As we stumble out of the holidays and into a shiny new year it’s almost impossible to avoid considering resolutions. Personally, my resolutions have always had the habit of erring on the side of cliché: lose weight, eat healthier, get ahead, etc. [In fact, my most successful commitment to one of those resolutions
.] But in
The Happiness Project
, Gretchen Rubin takes the age-old, bittersweet institution of New Year’s resolutions and turns it on its head, dedicating every month of the year to a different resolution and breaking each resolution up into practicable tasks. The one goal surrounding her resolutions: happiness. Rubin is quick to illustrate her life for us and to explain that hers isn't a tragic story; there’s been no great upheaval in her life and she isn't actually an unhappy person. Yet, she knows that sometimes life gets so busy and skews our perspective so much that we’re not able to fully appreciate the happiness we already have. Buoyed by her naturally inquisitive personality and a deep love of research and note-taking, she decided to dive into the very essence of happiness, unearthing the wisdom of the ages and exploring her own role in bringing happiness into her life and the lives of those around her.
There was a lot that I enjoyed about The Happiness Project, but there were also times when I couldn't quite connect with Gretchen; this actually intrigued me more than if I’d felt perfectly akin to her, though. It was interesting to read one woman’s perspective of her journey to "change her life without changing her life", but it was even more interesting to read the perspective of a woman who has traits that are in many ways the polar opposite of my own. As much as Rubin cites statistics throughout the book (a habit done to a degree that I recognized it as a characteristic quirk), one of the things I noticed about The Happiness Project is that it offers itself as a study of individuality, as well. It was an unexpected aspect, but I enjoyed it. In some ways it proved to me the elusiveness of happiness: not only is it a struggle in life to achieve happiness, but we must find our unique brand of happiness first; of everything I took away from the book, I think that was my favorite.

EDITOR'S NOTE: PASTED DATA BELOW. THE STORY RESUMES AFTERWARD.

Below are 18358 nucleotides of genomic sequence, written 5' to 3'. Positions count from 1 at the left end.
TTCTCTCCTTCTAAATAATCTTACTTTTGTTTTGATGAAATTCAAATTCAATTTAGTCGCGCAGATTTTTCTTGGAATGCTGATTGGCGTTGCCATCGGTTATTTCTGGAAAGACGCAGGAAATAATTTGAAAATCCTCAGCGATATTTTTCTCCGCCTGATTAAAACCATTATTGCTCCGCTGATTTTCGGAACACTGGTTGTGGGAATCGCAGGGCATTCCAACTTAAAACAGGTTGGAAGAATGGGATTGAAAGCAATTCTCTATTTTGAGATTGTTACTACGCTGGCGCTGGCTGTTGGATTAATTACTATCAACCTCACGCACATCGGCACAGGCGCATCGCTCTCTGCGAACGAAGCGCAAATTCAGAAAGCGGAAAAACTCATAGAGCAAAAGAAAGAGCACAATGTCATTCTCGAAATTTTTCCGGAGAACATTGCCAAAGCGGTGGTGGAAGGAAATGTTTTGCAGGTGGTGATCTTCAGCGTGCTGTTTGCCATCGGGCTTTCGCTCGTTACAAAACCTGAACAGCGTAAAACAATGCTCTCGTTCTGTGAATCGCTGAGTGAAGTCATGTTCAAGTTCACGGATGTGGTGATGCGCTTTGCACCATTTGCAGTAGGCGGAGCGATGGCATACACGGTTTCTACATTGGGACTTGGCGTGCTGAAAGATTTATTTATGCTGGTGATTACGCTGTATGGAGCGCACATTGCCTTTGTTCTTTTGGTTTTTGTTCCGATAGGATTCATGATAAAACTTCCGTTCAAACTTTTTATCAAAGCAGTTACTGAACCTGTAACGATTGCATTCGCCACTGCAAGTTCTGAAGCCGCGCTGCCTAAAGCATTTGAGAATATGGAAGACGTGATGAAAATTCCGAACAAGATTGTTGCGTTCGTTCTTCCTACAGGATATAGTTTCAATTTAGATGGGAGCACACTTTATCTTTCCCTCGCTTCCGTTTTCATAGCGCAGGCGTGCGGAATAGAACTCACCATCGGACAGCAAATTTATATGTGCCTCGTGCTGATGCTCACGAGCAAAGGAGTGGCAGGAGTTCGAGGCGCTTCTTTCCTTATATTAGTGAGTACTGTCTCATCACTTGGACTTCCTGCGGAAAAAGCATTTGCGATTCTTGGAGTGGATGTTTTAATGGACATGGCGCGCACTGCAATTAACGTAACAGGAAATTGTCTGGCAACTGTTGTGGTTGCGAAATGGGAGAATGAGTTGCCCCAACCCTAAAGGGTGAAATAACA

In many ways, The Happiness Project is a book about the author’s flaws. Many of Rubin’s resolutions revolve around behaviors that are ultimately blocking her happiness. She paints herself in the form of a nagging wife, an occasionally pushy friend, an exasperated mother; as argumentative and self-concerned in social settings. In essence, she shows herself to the reader in what amounts to being not the very best light. Throughout the book it struck me as an incredibly brave thing to do, and I really came to admire her by the final page. The phenomenal research she put into the book take her narrative into a deep, detailed place – I enjoyed the many quotations of famous thinkers and spiritual leaders on happiness – and the result is a book that has unexpected layers. I think The Happiness Project has a way of going beyond its premise with its unique offerings, making it one of those books that will truly have a different effect on everyone who reads it.